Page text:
Another Tool in the Toolbox
The accuracy of forensic DNA phenotyping has improved tremendously in recent years. A great deal of the accuracy differences between assays is related to how continuous the trait is in general. For instance, there are fewer categories associated with eye color than with hair color or skin color, so eye color is generally easier to predict. Results are often reported in categories, not with continuous color, because continuous color is more difficult to predict despite having a more accurate phenotype.
Pigmentation has approximately an 80% accuracy rate, with a lot of the errors being demonstrated in the boundaries of the categories. The correct variants are known but understanding the key combinations of color in various populations is still being studied, with more work to be done. Various programs exist as tools for hair structure, male pattern baldness, and height.
“Height, although it has been studied the longest, is also one of the most difficult traits. You need approximately 700 variants to get at least 70% accuracy. And even at that you are talking millimeters to centimeters differences for the phenotype. We can get the extremes–very tall or very small, but at the end of the day you are investing, many, many markers for something that I don’t think we’re going to significantly improve on. The key with phenotyping is to know where the wins are. Recognizing that we won’t be able to understand the environmental impact on many of the appearance traits.”
Her lab has worked with law enforcement, but few details have been shared by those agencies on the conclusion of the cases. Engaging with practitioners at conferences such as the International Symposium on Human Identification enables her to discuss practitioner needs in more detail with laboratory staff. Hearing firsthand about what modifications to a workflow would be acceptable versus not helps direct the assays she and her team are developing.
There are several key areas where DNA phenotyping can be engaged for investigative lead purposes. In the cases of missing persons for mass disasters DNA phenotyping can help paint a picture of the victim “Trying to give them back their life. Gives you a direction. Gives the victim their voice back.”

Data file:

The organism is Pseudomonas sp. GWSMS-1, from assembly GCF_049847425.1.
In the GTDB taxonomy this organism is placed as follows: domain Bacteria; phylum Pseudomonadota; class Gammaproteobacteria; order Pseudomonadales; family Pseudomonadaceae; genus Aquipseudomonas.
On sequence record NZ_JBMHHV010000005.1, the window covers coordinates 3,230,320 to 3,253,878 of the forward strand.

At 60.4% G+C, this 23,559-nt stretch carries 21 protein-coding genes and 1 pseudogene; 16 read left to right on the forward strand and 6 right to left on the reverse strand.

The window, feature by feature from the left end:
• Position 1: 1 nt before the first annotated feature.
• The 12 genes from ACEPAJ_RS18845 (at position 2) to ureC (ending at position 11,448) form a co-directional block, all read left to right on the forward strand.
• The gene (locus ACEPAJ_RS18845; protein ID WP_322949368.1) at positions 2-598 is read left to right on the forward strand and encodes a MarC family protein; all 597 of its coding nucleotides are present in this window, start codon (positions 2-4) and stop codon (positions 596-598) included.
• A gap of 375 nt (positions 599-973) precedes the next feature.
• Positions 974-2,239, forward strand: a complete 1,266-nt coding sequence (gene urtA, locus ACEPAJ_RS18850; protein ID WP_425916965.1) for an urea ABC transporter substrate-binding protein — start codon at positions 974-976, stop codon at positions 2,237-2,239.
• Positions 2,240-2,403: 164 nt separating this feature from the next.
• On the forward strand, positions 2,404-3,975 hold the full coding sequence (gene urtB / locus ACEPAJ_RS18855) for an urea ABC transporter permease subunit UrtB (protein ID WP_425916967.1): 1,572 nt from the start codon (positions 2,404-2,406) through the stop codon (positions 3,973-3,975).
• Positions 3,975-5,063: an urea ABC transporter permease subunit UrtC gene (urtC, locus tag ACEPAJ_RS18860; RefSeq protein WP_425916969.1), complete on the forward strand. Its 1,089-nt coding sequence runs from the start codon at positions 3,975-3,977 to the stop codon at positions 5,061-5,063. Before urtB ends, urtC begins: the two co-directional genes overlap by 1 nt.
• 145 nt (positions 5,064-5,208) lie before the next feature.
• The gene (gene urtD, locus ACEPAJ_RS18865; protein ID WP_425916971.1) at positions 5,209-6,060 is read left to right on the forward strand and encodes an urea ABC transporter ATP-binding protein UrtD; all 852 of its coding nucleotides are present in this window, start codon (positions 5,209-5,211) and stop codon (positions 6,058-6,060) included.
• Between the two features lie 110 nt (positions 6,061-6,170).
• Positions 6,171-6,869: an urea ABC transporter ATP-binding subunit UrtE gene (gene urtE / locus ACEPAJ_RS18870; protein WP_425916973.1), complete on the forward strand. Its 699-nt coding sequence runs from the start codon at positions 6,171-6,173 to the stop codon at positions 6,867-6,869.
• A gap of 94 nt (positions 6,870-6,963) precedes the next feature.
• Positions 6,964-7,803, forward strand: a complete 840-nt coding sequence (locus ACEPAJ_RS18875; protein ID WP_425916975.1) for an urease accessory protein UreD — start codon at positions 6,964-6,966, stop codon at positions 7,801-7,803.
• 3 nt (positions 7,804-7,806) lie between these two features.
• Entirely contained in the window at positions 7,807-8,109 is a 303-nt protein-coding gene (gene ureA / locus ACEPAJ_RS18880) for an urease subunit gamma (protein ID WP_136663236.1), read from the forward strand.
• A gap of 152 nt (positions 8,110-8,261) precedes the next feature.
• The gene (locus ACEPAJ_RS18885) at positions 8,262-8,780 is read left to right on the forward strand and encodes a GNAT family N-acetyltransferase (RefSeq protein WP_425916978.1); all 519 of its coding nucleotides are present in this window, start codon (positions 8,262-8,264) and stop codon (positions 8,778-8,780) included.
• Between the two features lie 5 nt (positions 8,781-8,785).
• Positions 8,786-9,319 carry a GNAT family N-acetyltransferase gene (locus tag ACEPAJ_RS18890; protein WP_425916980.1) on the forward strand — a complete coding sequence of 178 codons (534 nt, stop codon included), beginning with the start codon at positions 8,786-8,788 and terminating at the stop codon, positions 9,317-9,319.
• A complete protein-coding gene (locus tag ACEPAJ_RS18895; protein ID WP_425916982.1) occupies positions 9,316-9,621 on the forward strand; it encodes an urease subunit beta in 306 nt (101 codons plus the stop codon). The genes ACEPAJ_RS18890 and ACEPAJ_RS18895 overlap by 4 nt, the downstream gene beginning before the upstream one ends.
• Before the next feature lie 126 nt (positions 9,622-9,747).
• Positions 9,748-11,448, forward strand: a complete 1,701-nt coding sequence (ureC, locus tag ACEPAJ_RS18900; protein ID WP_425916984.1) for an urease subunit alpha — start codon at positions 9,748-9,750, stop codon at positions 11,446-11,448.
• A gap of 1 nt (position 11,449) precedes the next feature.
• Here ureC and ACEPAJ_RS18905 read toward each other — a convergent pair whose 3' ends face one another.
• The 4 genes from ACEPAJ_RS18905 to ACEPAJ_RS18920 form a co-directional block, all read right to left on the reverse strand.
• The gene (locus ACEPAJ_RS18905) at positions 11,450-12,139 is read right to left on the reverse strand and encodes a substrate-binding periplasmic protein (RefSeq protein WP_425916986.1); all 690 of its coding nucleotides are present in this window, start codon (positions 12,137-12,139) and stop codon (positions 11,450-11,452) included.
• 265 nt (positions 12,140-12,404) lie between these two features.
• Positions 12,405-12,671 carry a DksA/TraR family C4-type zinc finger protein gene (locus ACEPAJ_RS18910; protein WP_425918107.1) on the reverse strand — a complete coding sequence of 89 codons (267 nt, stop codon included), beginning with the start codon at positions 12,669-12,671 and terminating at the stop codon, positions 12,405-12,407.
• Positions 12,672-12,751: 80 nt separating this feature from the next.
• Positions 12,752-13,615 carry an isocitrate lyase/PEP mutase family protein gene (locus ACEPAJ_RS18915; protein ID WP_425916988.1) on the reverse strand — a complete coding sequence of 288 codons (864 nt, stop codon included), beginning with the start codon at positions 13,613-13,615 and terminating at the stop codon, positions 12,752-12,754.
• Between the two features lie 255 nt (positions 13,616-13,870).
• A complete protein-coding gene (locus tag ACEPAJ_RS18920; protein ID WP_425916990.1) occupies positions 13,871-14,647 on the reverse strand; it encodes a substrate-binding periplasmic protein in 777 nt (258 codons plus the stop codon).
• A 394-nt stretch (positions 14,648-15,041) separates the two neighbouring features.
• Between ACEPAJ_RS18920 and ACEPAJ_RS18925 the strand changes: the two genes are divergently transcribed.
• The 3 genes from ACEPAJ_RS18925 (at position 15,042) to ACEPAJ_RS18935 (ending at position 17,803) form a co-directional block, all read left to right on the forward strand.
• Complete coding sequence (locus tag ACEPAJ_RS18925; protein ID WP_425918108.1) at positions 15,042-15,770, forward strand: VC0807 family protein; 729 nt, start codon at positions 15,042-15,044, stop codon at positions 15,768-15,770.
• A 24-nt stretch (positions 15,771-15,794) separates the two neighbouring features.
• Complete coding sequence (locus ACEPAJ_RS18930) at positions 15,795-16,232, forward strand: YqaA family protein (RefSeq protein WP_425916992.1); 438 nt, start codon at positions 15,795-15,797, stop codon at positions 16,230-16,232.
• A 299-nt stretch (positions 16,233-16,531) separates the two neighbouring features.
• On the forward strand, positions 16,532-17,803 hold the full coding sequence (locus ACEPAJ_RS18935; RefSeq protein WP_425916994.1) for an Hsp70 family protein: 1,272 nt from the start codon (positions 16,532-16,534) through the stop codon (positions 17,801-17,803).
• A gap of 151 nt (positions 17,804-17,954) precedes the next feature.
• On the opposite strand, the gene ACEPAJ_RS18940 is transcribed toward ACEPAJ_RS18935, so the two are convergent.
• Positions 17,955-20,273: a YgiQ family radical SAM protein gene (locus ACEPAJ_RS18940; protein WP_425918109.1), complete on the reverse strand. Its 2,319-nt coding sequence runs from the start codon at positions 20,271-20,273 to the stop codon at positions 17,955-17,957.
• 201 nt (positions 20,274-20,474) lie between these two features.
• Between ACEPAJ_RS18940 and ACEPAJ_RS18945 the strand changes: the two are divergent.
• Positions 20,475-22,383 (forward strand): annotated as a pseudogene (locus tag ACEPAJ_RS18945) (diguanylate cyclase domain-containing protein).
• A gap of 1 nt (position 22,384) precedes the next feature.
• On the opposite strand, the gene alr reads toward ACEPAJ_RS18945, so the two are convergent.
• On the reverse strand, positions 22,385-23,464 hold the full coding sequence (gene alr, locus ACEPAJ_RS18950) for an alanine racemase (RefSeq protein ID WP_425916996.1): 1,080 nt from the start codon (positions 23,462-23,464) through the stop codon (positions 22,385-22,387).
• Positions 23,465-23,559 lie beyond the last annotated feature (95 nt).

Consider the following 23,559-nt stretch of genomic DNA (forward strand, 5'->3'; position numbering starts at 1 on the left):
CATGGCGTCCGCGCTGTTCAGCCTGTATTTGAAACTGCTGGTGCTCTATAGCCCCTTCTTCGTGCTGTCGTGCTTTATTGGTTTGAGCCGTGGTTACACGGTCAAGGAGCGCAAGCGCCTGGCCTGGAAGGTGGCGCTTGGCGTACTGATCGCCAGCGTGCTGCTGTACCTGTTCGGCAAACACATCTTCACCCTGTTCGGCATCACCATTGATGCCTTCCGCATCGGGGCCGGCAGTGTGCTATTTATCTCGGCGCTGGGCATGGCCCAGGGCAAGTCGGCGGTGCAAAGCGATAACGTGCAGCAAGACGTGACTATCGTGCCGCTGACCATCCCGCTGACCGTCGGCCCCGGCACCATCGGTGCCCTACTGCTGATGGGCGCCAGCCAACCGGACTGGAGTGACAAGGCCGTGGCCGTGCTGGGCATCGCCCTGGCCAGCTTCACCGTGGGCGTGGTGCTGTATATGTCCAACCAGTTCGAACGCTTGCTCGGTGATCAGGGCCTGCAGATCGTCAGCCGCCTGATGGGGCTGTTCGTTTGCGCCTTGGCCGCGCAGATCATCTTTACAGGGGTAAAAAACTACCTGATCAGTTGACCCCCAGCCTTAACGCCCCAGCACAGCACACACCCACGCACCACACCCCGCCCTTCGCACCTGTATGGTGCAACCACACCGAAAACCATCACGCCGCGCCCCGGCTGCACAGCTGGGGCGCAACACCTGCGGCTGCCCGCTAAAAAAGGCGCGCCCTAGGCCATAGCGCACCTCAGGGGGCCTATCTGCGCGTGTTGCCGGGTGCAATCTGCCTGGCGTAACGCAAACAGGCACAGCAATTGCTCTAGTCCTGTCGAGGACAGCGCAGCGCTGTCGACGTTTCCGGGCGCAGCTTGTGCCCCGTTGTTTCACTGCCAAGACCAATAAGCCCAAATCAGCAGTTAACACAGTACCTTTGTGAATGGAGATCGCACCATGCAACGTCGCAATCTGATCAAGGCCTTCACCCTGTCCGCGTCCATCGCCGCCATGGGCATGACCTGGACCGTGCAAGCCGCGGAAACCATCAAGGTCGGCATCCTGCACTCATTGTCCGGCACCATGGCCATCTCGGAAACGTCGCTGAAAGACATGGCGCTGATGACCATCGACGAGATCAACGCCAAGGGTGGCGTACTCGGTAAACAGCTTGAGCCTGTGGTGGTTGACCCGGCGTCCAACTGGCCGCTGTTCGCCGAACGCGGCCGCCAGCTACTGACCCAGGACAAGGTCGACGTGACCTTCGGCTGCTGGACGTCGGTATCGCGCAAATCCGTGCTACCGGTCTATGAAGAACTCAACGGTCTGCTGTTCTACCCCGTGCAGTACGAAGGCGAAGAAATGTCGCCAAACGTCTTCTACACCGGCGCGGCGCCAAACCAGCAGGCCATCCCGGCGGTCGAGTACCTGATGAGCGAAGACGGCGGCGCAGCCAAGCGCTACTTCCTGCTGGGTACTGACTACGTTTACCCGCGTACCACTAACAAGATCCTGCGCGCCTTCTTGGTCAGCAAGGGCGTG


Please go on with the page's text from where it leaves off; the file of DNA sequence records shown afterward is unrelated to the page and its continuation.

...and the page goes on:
In a situation where a heinous murder or sexual assault has been completed and an active investigation is underway, a laboratory is often pushed to turn around their casework results as soon as possible. What many laboratories may not know is that a phenotype can be generated in the same amount of time as a DNA profile. Since DNA phenotyping requires very little DNA for the assay, running an STR assay concurrently with a phenotypic assay could provide relevant, actionable information, particularly if conventional DNA profiling is not that useful.
Genetic genealogy, a method which has seen a massive increase in interest since the arrest of the Golden State Killer in April of 2018, could also benefit from DNA phenotyping. Genetic genealogy often gives you hundreds of scenarios that the investigative team can pursue. By utilizing the phenotypic results, detectives could narrow down the number of potential suspects. For example, if the phenotypic result predicts that the DNA comes from an individual with blue eyes, investigators could concentrate on families where blue eyes are more prevalent to find that connection.
To those readers who may be concerned about privacy violations, Dr. Walsh reminds them that DNA phenotyping is very good at predicting with broad groups and does not produce individualized results. In the scenario of a case, investigators can then narrow their focus based on these broad group predictions. At the end of the day, it remains nothing more than an investigative lead. She feels that it’s actually less intrusive than other techniques and tools used by law enforcement such as CCTV.
Hurdles for Wider Adoption